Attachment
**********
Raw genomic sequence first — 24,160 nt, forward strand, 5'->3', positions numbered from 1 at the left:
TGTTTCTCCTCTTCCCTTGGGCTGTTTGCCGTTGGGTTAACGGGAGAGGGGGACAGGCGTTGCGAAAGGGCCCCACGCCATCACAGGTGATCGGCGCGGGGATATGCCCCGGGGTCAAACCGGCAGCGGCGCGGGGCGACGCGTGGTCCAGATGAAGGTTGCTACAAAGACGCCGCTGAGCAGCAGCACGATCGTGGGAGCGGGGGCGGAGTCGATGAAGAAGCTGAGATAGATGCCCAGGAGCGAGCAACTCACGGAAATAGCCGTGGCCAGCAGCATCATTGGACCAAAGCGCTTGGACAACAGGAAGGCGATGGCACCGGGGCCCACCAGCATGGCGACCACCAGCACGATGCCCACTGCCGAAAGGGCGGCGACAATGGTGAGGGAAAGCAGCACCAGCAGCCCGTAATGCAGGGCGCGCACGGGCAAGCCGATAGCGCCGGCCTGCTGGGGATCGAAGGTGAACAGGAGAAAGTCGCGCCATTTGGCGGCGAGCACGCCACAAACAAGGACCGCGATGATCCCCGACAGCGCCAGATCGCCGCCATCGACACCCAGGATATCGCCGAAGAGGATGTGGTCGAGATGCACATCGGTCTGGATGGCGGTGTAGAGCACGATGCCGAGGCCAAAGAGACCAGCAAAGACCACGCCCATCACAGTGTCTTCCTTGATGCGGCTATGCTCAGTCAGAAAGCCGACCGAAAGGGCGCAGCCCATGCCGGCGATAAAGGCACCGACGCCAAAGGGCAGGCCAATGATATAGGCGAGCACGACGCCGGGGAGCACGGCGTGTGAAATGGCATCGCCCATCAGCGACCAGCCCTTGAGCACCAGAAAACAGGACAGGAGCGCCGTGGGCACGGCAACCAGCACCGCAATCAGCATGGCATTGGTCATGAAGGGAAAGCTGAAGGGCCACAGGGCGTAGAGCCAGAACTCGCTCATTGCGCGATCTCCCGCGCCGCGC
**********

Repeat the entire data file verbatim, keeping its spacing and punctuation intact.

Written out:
Raw genomic sequence first — 24,160 nt, forward strand, 5'->3', positions numbered from 1 at the left:
TGTTTCTCCTCTTCCCTTGGGCTGTTTGCCGTTGGGTTAACGGGAGAGGGGGACAGGCGTTGCGAAAGGGCCCCACGCCATCACAGGTGATCGGCGCGGGGATATGCCCCGGGGTCAAACCGGCAGCGGCGCGGGGCGACGCGTGGTCCAGATGAAGGTTGCTACAAAGACGCCGCTGAGCAGCAGCACGATCGTGGGAGCGGGGGCGGAGTCGATGAAGAAGCTGAGATAGATGCCCAGGAGCGAGCAACTCACGGAAATAGCCGTGGCCAGCAGCATCATTGGACCAAAGCGCTTGGACAACAGGAAGGCGATGGCACCGGGGCCCACCAGCATGGCGACCACCAGCACGATGCCCACTGCCGAAAGGGCGGCGACAATGGTGAGGGAAAGCAGCACCAGCAGCCCGTAATGCAGGGCGCGCACGGGCAAGCCGATAGCGCCGGCCTGCTGGGGATCGAAGGTGAACAGGAGAAAGTCGCGCCATTTGGCGGCGAGCACGCCACAAACAAGGACCGCGATGATCCCCGACAGCGCCAGATCGCCGCCATCGACACCCAGGATATCGCCGAAGAGGATGTGGTCGAGATGCACATCGGTCTGGATGGCGGTGTAGAGCACGATGCCGAGGCCAAAGAGACCAGCAAAGACCACGCCCATCACAGTGTCTTCCTTGATGCGGCTATGCTCAGTCAGAAAGCCGACCGAAAGGGCGCAGCCCATGCCGGCGATAAAGGCACCGACGCCAAAGGGCAGGCCAATGATATAGGCGAGCACGACGCCGGGGAGCACGGCGTGTGAAATGGCATCGCCCATCAGCGACCAGCCCTTGAGCACCAGAAAACAGGACAGGAGCGCCGTGGGCACGGCAACCAGCACCGCAATCAGCATGGCATTGGTCATGAAGGGAAAGCTGAAGGGCCACAGGGCGTAGAGCCAGAACTCGCTCATTGCGCGATCTCCCGCGCCGCGC